Project management goal: Create a new project schedule

Chose the right view graphic

After you complete the initial thinking about your project’s objectives, it’s time to put together a schedule.

When you start a new schedule, you add tasks and organize them efficiently so that the project end date occurs as soon as possible.

For more articles in this series of project management instructional guides, see The Project Road Map

ShowProject management tips before you start . . .

  • Make sure you’re starting at the right place    If you’re early in the planning process, you might not want to use Project at all. Perhaps you have a simple list on a SharePoint site, or in Excel, or on a paper napkin. Share those ideas with other people first before you start Project and put a schedule together. Learn more about the early stages of project planning.
  • Make sure you know what a project is and what it isn’t    In the early phases of project creation, your project might lack clarity or be too broadly defined. Here a few examples to help you narrow down the objectives of your project.
Projects too broadly defined Projects defined with more clarity
Reduce cost overhead
  • Project to upgrade a manufacturing plant to increase efficiency.
  • Project to locate maintenance plant closer to manufacturing facilities.
Reduce risk from competition
  • Project to replace security software.
  • Project to recruit risk specialists from related industry.
  • OK, everybody has bought off on your great idea. Now what?    Start Microsoft Project and get going. Add tasks, organize them into an outline, and set up a project calendar so you know what the working hours are. You could also start adding people at this point, but this typically happens later. Learn more about adding people to your project.

Step 1: Create a new project

Create a new project from a template Base a new project on a template pre-populated with tasks from projects similar to yours. Many of these templates have been created by industry experts to help you get started.
Create a new project from scratch Start with a clean slate and then populate it with tasks, people, and other schedule information.
Open an existing project Open a project you already set up and base your current project on it.
Open a project from a previous version Open a project you made in an earlier version of Project, all the way back to Project 98.

Top of Page Top of Page

Step 2: Add tasks

Add new tasks Add tasks to a schedule to break the work down into manageable pieces.
Set the length of task duration Set the time span (or calendar time) a task should take. You can enter a number or just type in a placeholder duration like “TBD” or “Talk to Sarah first”.
Set the amount of work that people perform on tasks. Set the amount of time (or person-hours) for a task to be completed. This is the amount of time regardless of the number of people on the task.
Add a milestone Mark the end of major portions or phases of your project with milestones to show progress toward major deliverables.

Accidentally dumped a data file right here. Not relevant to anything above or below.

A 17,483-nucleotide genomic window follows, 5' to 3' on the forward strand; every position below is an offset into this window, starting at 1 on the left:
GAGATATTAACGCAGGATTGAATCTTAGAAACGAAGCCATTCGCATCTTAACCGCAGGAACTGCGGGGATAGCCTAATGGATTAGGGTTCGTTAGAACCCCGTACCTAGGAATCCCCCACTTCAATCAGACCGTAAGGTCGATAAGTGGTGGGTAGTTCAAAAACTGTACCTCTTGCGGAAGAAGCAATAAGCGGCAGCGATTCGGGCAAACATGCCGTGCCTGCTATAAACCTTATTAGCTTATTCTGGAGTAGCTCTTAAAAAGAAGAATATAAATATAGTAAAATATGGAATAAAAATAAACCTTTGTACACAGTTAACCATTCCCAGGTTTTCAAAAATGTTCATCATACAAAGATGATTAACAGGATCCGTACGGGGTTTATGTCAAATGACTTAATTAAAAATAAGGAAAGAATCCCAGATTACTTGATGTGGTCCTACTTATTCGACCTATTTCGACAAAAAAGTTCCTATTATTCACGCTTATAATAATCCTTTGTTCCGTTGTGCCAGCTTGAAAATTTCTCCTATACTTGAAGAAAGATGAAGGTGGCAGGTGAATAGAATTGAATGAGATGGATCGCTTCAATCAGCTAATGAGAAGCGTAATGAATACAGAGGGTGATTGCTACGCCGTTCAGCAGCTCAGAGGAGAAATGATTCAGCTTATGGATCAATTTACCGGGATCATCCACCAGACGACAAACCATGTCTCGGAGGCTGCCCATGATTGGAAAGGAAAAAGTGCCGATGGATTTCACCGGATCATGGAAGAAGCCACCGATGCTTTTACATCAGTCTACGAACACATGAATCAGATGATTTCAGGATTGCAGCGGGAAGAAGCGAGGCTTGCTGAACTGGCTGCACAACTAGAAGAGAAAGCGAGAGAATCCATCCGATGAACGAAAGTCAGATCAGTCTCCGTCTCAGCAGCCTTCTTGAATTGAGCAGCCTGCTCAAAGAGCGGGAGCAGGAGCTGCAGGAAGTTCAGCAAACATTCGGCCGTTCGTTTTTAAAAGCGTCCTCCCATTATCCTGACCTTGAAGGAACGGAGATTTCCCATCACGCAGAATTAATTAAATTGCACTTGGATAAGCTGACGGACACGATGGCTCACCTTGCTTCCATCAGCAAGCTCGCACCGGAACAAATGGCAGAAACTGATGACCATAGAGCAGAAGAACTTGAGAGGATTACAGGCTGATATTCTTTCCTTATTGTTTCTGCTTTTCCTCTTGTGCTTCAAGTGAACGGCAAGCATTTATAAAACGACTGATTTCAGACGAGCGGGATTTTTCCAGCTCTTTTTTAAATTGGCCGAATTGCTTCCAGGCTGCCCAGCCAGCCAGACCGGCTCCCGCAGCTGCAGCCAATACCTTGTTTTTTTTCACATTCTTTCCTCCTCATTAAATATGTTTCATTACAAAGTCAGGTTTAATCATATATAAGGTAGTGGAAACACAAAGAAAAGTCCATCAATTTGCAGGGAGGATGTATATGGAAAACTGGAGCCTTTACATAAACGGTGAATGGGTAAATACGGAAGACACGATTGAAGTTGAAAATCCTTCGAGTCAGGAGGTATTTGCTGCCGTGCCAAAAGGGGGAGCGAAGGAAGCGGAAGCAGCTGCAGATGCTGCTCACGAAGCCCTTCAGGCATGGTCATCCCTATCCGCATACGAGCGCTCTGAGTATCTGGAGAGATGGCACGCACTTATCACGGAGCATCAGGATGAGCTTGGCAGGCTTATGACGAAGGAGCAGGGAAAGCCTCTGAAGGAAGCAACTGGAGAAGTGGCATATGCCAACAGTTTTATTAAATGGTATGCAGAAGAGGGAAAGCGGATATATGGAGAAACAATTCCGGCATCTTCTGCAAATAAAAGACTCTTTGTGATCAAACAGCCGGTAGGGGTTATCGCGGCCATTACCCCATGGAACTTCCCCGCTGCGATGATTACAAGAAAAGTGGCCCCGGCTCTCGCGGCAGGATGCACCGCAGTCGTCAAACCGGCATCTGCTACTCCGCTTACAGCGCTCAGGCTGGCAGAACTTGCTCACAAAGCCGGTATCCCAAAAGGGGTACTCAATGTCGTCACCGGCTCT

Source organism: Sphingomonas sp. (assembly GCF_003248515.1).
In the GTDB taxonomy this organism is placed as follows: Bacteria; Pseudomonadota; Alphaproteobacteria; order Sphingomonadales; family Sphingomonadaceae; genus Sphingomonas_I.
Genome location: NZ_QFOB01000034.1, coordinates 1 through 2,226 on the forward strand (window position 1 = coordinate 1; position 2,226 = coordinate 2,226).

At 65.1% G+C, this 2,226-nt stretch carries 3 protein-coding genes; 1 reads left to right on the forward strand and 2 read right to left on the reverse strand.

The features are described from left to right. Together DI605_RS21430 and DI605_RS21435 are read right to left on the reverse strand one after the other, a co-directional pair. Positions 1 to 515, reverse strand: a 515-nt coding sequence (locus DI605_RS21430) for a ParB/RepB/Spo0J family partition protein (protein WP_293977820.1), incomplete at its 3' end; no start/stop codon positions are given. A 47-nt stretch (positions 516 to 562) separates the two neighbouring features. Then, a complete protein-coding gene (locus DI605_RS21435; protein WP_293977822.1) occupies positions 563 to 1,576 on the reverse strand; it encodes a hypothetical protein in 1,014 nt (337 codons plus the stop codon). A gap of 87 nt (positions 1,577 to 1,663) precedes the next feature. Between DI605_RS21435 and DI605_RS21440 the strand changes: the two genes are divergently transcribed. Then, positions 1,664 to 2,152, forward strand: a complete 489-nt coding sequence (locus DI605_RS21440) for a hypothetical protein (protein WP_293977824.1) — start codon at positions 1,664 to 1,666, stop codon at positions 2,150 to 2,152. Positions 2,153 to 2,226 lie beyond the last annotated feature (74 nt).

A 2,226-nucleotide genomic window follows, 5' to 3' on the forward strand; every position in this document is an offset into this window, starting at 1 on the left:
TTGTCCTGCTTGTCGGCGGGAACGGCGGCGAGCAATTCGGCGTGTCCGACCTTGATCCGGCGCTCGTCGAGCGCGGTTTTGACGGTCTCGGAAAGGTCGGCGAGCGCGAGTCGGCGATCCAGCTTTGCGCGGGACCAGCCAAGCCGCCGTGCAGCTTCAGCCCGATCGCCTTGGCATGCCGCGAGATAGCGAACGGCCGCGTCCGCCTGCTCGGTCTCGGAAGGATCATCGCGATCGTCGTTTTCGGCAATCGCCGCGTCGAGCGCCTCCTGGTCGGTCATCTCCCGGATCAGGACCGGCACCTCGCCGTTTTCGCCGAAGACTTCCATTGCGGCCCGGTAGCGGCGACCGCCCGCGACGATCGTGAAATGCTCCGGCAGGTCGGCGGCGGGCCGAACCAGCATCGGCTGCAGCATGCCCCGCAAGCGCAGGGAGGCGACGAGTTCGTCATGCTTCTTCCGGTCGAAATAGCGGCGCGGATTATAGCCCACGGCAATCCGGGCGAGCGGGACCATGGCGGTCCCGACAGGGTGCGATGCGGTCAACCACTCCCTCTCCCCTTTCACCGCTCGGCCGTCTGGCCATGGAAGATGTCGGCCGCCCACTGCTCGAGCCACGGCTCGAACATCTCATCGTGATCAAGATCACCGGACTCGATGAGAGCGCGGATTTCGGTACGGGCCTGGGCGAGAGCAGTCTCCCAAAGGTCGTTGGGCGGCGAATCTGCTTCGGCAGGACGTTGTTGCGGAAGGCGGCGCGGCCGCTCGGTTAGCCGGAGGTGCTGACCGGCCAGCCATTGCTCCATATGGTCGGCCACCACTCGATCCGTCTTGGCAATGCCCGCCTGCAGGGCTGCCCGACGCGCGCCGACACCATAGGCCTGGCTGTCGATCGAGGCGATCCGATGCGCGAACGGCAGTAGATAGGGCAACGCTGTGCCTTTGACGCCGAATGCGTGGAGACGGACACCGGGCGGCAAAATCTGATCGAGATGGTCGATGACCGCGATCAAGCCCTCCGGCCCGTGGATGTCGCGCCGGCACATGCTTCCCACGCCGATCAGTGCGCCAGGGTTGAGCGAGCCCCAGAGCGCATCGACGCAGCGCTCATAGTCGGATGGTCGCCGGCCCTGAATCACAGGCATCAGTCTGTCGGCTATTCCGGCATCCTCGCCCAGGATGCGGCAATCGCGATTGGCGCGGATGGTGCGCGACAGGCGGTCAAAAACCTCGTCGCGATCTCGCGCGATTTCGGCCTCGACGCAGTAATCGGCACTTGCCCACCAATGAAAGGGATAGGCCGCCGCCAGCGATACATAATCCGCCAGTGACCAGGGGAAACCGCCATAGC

Import an Excel spreadsheet

Link to come

   
If your tasks are already in Excel, you can copy them from Excel into Project. Project will keep the formatting and organizational structure of the task list.
Inactivate a task, rather than delete it You can cancel a task but keep a record of it in the project plan. This is a useful way to test how changes could affect your project.

Top of Page Top of Page

Step 3: Organize tasks

Link tasks in a project Link any two tasks in a project to show their relationship (also called a task dependency). Linked tasks reflect project realities. When one task changes, so does the other.
Outline tasks into subtasks and summary tasks Show task hierarchy by creating an outline with the Indent and Outdent buttons.
Split a task When there are interruptions in a task, you can split it into sections to show when it stops and starts.
Create WBS codes Use Work Breakdown Structure (or WBS) codes to outline tasks numerically so that work matches your business’s accounting practices.
Top-down planning Set up the major phases first and then break them down into individual tasks.
How Project schedules tasks: Behind the scenes Learn more about how Project works with tasks and their relationships to help calculate the schedule.

Top of Page Top of Page

Step 4: Set up the project calendars

Set working days for everyone on the project Set the standard work days for everyone on your project, such as Monday through Friday, 8 A.M. to 5 P.M.
Add holidays and vacation days Change people’s work schedules by adding holidays and vacations.
Create a calendar for only one task Identify working and nonworking time for only one task, such as a computer process that runs by itself during a 24-hour schedule with one day off for maintenance.
How Project uses calendars: Behind the scenes Learn more about how resource and project calendars work together to help Project calculate the schedule.

Top of Page Top of Page

Step 5: Save and publish the schedule

Save a project Save a local copy of your project as an MPP file.
Save and publish a project to Project Web App Make your project work available online to other users on Project Web App
Save a project file as PDF Save a project to the PDF format that can be read with a PDF reader or on a web page.

Return to the Project Road Map

 
 
Applies to:
Project Professional 2013, Project Standard 2013